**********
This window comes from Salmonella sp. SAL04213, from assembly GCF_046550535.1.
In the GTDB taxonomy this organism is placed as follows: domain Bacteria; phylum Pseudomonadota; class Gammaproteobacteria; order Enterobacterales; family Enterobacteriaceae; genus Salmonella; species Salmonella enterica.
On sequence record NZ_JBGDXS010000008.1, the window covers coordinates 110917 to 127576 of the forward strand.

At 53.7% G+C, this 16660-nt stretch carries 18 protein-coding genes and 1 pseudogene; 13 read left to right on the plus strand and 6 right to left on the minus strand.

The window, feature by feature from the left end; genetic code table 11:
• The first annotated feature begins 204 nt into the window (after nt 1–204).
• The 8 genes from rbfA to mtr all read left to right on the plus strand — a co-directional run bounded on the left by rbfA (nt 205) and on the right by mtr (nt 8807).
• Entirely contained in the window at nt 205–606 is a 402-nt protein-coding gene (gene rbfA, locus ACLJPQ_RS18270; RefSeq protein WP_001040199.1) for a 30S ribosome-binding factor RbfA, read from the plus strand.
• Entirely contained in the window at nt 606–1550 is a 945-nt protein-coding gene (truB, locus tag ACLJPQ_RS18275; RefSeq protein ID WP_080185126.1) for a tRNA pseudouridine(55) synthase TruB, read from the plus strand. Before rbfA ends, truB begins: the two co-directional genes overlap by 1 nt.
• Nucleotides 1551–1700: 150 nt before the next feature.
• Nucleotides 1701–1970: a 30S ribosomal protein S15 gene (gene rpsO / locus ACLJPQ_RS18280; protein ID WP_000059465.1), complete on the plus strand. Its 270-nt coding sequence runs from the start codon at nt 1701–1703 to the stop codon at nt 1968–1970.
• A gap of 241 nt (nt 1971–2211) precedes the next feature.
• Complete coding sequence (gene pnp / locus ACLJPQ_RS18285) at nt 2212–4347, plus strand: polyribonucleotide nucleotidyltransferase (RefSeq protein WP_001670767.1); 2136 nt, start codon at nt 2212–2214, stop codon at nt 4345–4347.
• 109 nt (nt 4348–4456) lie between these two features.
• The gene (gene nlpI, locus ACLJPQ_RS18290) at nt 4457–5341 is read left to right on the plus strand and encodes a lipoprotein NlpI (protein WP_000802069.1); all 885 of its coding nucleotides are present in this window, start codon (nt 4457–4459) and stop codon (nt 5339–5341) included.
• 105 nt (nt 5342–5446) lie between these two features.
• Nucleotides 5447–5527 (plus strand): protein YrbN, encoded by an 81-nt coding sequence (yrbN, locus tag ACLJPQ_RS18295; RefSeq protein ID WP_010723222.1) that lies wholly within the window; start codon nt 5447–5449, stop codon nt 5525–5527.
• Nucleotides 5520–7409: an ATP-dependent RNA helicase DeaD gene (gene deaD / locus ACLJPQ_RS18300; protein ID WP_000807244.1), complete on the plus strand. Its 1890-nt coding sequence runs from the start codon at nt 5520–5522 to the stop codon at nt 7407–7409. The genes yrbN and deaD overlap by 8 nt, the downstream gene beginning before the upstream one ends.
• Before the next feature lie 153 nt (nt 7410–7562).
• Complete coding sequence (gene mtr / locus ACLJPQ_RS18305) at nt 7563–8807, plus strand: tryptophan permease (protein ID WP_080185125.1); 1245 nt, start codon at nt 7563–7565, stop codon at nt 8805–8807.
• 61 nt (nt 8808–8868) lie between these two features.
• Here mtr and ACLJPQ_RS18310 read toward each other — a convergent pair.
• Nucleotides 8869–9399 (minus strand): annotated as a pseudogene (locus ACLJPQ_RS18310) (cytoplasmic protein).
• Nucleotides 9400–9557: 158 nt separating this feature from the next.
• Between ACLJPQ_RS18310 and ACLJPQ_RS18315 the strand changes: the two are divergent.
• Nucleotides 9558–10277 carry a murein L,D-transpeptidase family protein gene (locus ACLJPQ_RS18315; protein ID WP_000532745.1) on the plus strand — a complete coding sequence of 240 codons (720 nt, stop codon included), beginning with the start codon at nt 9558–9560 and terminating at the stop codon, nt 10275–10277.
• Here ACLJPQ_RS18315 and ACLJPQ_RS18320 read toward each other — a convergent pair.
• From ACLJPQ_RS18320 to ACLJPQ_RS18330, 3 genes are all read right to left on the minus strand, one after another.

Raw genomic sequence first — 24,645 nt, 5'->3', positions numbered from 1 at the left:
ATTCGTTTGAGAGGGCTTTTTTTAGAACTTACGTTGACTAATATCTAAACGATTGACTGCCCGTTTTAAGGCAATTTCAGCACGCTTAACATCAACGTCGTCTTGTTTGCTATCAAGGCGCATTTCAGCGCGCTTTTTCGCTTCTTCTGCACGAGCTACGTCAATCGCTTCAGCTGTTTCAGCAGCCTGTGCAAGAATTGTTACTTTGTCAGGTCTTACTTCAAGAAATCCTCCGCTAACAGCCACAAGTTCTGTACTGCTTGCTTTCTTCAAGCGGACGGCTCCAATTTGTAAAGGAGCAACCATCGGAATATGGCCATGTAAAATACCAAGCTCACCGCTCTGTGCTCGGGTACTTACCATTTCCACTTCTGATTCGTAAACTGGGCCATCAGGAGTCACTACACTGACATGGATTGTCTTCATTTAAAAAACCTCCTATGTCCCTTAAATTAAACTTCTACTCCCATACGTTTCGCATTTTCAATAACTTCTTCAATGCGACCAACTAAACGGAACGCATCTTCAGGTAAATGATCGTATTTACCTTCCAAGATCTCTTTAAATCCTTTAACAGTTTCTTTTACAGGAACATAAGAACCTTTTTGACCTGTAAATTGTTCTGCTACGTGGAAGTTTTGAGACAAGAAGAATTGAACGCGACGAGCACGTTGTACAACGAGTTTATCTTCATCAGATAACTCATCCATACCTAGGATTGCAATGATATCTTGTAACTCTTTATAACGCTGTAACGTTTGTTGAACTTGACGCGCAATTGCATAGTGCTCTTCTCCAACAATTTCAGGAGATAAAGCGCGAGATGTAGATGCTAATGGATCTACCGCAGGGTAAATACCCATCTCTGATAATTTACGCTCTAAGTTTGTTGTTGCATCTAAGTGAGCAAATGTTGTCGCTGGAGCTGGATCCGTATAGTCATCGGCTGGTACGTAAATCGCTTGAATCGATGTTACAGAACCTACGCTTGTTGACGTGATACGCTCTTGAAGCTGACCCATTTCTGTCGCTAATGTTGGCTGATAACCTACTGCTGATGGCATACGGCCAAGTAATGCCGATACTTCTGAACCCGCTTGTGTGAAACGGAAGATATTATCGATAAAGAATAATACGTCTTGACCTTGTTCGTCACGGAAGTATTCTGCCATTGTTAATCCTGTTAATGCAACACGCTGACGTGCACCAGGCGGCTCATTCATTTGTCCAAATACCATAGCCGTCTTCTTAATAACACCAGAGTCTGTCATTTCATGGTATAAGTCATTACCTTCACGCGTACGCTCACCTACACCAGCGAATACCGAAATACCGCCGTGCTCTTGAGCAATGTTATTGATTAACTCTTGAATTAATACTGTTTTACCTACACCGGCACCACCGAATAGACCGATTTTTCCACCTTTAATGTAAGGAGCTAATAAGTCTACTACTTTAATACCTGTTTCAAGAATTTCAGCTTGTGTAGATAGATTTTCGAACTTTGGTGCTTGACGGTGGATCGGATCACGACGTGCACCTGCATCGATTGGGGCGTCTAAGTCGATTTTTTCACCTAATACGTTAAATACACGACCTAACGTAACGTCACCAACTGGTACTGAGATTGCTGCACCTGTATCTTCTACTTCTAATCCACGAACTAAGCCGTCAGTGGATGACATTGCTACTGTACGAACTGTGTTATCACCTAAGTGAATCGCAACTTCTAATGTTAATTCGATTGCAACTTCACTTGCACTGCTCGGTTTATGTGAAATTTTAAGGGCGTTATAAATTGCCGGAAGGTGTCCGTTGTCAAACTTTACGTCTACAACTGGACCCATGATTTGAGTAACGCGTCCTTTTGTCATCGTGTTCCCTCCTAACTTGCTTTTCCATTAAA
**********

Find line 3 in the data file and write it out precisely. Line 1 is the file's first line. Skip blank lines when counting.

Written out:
On sequence record NZ_JBGDXS010000008.1, the window covers coordinates 110917 to 127576 of the forward strand.